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Bali is preparing for the New year celebration Nyepi and the Ogoh-Ogoh Parade

Bali is preparing for  the New year celebration  Nyepi and the Ogoh-Ogoh Parade
The only place on the planet that stops for a day... No flights, no boats, no cars, no noise, no lights
and this year the unprecedented internet shutdown  [ still needs to be confirmed ].
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A day before the day of the silence on  March 16 th 2018 will be hold the Ogoh-Ogoh Parade 
 Ogoh ogoh is a kind of statue / giant doll which is made of light materials such as the combination of wood, bamboo and paper.
So it is easy to be lifted and paraded. Ogoh-ogoh is made in form of Bhuta Kala o
r evil spirits and creatures who like to disturb human’s life. Bhuta Kala
is usually symbolized as a giant creature / Rakshasa with scary and ferocious appearance.
Bhuta Kala is the kind of evil creatures which possessed bad nature in them. In Hindu mythology,
it is said that the word “rakshasa” means “cruelty”, which is the opposite of the word “raksha”
which means “tranquility”. By parading ogoh-ogoh and in the end burn or destroy it,
 nyepi-silence-day-bali.jpg  28424651_1685607354833329_9178680173459852020_o.jpg
it is expected that those vices could be kept away from human race.    

yepi Day in Bali is a New Year celebration unlike anywhere else on the planet.

Bali celebrates the Saka New Year as the Bali Day of Silence.

It's ultimately the quietest day of the year, when all of the island's inhabitants abide by a set of local rules.

These bring all routine activities to a complete halt.

Roads all over Bali are void of any traffic and nobody steps outside of their home premises.

Most Balinese and visitors regard Nyepi as a much-anticipated occasion.

Some expats and those coming from neighbouring islands prefer escaping Bali for the day rather,

due to restrictions that surround the observance. Some others check coinciding dates ahead before their Bali trip,

avoiding it altogether. Anyhow, Nyepi is worth experiencing at least once in a lifetime

. Especially, since the preceding and following days offer rare highlights to behold!

The unique day of silence marks the turn of the Saka calendar of western Indian origin.

It's one among the many calendars assimilated by Indonesia’s diverse cultures.

The Saka is also among two calendars that are jointly used in Bali.

The Saka is 78 years behind the Gregorian calendar, and follows a lunar sequence. Nyepi follows after a new moon.


 17504236_1370197346391631_6002171347966646879_o.jpg ogoh-ogoh.jpg


Before ‘the silence’, highlight rituals essentially start three days prior to Nyepi, with colourful processions known as the Melasti pilgrimages.

Pilgrims from various village temples all over Bali convey heirlooms on long walks towards the coastlines

where elaborate purification ceremonies take place. It is one of the best times to capture on camera

the iconic Balinese processions in motion, as parasols, banners and small effigies offer a cultural spectacle.

Then on Saka New Year’s Eve, it is all blaring noise and merriment. Every Balinese household starts

the evening with blessings at the family temple and continues with a ritual called the pengrupukan

where each member participates in ‘chasing away’ malevolent forces, known as bhuta kala, from their compounds

– hitting pots and pans or any other loud instruments along with a fiery bamboo torch.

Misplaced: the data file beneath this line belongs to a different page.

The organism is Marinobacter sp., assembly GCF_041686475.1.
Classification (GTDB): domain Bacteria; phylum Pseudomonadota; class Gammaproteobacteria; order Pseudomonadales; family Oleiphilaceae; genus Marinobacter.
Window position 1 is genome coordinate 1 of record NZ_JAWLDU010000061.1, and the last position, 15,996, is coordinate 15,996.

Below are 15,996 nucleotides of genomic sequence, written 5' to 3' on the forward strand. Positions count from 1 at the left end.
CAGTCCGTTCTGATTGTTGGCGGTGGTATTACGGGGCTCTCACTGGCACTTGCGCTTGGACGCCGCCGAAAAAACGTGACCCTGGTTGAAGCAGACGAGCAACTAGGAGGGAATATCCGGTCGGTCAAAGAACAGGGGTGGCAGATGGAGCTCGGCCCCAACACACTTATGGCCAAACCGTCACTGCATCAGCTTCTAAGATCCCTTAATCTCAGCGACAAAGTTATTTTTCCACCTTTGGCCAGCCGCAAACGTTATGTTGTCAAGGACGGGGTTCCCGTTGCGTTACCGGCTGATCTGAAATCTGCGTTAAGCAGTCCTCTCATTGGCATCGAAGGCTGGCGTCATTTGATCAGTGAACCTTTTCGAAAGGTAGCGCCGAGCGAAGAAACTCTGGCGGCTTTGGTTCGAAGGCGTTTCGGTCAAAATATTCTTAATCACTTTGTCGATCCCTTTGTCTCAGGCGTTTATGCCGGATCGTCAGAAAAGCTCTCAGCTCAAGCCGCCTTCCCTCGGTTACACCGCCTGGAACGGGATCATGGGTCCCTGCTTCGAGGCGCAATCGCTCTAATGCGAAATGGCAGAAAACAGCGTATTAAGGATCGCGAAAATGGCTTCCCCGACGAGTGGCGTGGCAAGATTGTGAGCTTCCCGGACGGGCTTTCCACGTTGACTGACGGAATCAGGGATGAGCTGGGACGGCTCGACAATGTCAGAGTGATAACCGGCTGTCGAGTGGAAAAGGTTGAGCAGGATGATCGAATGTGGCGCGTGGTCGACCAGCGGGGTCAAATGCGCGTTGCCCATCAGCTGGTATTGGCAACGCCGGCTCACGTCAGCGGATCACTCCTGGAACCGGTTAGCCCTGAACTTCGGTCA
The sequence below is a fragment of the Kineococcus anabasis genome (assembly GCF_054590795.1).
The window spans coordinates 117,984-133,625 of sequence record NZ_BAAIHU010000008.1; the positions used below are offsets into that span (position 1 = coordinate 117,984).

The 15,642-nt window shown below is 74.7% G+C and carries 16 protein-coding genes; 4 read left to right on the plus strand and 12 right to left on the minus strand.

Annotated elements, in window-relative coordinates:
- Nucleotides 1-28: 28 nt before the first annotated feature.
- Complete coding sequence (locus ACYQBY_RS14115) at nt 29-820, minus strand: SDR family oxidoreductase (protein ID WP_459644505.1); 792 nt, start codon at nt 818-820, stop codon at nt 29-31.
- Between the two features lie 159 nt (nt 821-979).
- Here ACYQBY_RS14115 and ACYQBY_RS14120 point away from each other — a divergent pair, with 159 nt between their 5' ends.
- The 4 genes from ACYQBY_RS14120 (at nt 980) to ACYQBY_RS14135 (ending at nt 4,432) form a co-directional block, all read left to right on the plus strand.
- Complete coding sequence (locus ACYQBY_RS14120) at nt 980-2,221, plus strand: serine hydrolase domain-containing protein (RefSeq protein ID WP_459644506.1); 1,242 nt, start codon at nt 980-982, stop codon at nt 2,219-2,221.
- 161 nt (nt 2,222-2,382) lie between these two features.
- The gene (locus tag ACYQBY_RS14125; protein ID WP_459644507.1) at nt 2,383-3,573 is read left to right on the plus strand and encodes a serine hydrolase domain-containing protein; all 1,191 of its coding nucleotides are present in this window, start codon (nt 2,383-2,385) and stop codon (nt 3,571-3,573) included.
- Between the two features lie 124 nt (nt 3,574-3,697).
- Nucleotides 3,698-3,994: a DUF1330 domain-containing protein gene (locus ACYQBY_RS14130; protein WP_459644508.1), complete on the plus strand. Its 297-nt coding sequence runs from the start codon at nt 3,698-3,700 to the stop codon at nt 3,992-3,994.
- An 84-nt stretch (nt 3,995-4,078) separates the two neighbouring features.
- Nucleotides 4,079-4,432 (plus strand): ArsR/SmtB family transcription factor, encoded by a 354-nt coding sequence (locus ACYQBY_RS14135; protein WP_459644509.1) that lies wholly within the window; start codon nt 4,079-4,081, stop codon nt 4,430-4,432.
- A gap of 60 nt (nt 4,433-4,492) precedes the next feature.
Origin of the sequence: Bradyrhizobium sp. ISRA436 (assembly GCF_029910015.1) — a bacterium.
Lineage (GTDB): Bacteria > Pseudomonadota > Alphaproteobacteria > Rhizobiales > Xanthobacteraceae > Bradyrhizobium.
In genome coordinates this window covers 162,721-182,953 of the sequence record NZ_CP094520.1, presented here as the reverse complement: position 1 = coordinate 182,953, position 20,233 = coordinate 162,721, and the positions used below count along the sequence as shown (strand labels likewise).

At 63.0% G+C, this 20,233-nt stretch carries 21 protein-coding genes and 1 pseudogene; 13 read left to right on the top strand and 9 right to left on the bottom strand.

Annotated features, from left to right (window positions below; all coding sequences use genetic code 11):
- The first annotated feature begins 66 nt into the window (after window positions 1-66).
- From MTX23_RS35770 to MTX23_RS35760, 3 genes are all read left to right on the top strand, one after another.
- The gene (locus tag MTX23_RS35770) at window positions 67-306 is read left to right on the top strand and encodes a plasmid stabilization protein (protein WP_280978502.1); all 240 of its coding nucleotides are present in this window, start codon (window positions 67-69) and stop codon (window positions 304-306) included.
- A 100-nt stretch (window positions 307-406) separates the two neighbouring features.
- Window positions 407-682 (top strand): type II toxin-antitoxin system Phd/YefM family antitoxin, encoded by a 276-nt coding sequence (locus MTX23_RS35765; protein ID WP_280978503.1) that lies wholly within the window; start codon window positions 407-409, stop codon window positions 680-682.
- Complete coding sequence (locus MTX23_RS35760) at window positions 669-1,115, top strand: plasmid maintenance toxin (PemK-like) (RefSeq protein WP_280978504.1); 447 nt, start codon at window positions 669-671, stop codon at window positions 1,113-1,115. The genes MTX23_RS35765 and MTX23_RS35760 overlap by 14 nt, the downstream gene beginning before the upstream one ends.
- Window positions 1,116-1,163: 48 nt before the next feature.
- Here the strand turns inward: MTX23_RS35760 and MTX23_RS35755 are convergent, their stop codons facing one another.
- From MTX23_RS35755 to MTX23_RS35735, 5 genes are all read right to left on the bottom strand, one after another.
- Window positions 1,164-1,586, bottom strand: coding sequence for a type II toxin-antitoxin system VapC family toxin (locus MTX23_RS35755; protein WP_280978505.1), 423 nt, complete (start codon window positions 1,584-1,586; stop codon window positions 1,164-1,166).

These ‘spirits’ are later manifested as the ogoh-ogoh to be paraded in the streets.

As the street parades ensue, bamboo cannons and occasional firecrackers fill the air with flames and smoke.

The Nyepi Eve parade usually starts at around 19:00 local time.

Village meeting halls known as ‘banjar’ and streets feature papier-mâché effigies called ogoh-ogoh.

They are built throughout the weeks leading up to the Saka New Year. Youth groups design

and build their mythical figures with intricately shaped and tied bamboo framework before many layers of artwork.

These artistic creations are offshoots of the celebration since its dawning in the early 80s.

Much of it has stayed on to become an inseparable element in the island-wide celebration that's Nyepi Eve.

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However on Nyepi Day, complete calm enshrouds the island.
The Balinese Hindus follow a ritual called the Catur Brata Penyepian, roughly the ‘Four Nyepi Prohibitions’.
These include amati geni or ‘no fire’, amati lelungan or ‘no travel’, amati karya ‘no activity’, and amati lelanguan ‘no entertainment’.
Some consider it a time for total relaxation and contemplation, for others, a chance for Mother Nature to ‘reboot’ herself after 364 days
of No motor vehicles whatsoever are allowed on the streets, except ambulances and police patrols and emergencies.
As a hotel guest, you are confined to your hotel premises, but free to continue to enjoy the hotel facilities as usual.
Traditional community watch patrols or pecalang enforce the rules of Nyepi, patrolling the streets by day and night in shifts.

On the day after Nyepi, referred to as 'Ngembak Geni', head down to the village of Sesetan

in southern Denpasar for the omed-omedan, roughly known as the ‘festival of smooches’.

This is a much-localized event, pertaining only to Sesetan's Banjar Kaja community.

Youths take to the street as water is splashed and sprayed by villagers,

and the highlight being two throngs of boys and girls, in a tug-of-war-like scene.

Successive pairs in the middle are pushed to a smooch with each shove and push.

Interested in experiencing these rare highlights in Bali? Don't worry if you missed out on this year's.
Plan ahead for next year’s Saka New Year 1941,
on March 7, 2019. 


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